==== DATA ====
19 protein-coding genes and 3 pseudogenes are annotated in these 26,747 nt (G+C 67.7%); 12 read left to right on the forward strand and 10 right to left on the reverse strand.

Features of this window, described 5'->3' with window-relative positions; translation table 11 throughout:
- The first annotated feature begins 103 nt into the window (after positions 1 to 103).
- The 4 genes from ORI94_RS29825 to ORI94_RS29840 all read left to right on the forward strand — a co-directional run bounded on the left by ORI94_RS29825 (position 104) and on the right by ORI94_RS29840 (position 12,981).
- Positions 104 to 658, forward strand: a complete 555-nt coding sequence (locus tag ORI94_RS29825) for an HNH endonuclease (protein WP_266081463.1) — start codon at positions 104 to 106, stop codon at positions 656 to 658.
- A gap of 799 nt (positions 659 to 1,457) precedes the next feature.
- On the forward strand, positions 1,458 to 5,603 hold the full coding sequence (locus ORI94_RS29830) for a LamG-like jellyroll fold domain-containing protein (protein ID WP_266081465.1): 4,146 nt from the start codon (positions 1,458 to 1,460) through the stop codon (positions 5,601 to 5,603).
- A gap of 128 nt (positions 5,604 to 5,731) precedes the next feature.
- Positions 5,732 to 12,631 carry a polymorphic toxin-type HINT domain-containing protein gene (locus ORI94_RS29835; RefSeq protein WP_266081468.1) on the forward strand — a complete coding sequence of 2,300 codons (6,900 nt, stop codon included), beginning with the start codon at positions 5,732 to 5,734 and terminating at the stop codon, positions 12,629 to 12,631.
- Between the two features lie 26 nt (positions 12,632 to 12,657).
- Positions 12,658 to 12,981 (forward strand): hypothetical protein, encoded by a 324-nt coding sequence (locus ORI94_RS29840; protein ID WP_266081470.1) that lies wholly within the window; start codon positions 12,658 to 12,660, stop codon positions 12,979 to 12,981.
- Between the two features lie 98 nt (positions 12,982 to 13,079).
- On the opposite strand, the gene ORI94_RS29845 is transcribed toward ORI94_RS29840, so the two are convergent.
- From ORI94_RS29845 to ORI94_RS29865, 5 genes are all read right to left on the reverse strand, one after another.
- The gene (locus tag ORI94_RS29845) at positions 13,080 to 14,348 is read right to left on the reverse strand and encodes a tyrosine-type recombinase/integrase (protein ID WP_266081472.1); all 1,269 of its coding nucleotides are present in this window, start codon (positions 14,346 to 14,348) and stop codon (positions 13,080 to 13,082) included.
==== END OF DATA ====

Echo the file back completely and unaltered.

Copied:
19 protein-coding genes and 3 pseudogenes are annotated in these 26,747 nt (G+C 67.7%); 12 read left to right on the forward strand and 10 right to left on the reverse strand.

Features of this window, described 5'->3' with window-relative positions; translation table 11 throughout:
- The first annotated feature begins 103 nt into the window (after positions 1 to 103).
- The 4 genes from ORI94_RS29825 to ORI94_RS29840 all read left to right on the forward strand — a co-directional run bounded on the left by ORI94_RS29825 (position 104) and on the right by ORI94_RS29840 (position 12,981).
- Positions 104 to 658, forward strand: a complete 555-nt coding sequence (locus tag ORI94_RS29825) for an HNH endonuclease (protein WP_266081463.1) — start codon at positions 104 to 106, stop codon at positions 656 to 658.
- A gap of 799 nt (positions 659 to 1,457) precedes the next feature.
- On the forward strand, positions 1,458 to 5,603 hold the full coding sequence (locus ORI94_RS29830) for a LamG-like jellyroll fold domain-containing protein (protein ID WP_266081465.1): 4,146 nt from the start codon (positions 1,458 to 1,460) through the stop codon (positions 5,601 to 5,603).
- A gap of 128 nt (positions 5,604 to 5,731) precedes the next feature.
- Positions 5,732 to 12,631 carry a polymorphic toxin-type HINT domain-containing protein gene (locus ORI94_RS29835; RefSeq protein WP_266081468.1) on the forward strand — a complete coding sequence of 2,300 codons (6,900 nt, stop codon included), beginning with the start codon at positions 5,732 to 5,734 and terminating at the stop codon, positions 12,629 to 12,631.
- Between the two features lie 26 nt (positions 12,632 to 12,657).
- Positions 12,658 to 12,981 (forward strand): hypothetical protein, encoded by a 324-nt coding sequence (locus ORI94_RS29840; protein ID WP_266081470.1) that lies wholly within the window; start codon positions 12,658 to 12,660, stop codon positions 12,979 to 12,981.
- Between the two features lie 98 nt (positions 12,982 to 13,079).
- On the opposite strand, the gene ORI94_RS29845 is transcribed toward ORI94_RS29840, so the two are convergent.
- From ORI94_RS29845 to ORI94_RS29865, 5 genes are all read right to left on the reverse strand, one after another.
- The gene (locus tag ORI94_RS29845) at positions 13,080 to 14,348 is read right to left on the reverse strand and encodes a tyrosine-type recombinase/integrase (protein ID WP_266081472.1); all 1,269 of its coding nucleotides are present in this window, start codon (positions 14,346 to 14,348) and stop codon (positions 13,080 to 13,082) included.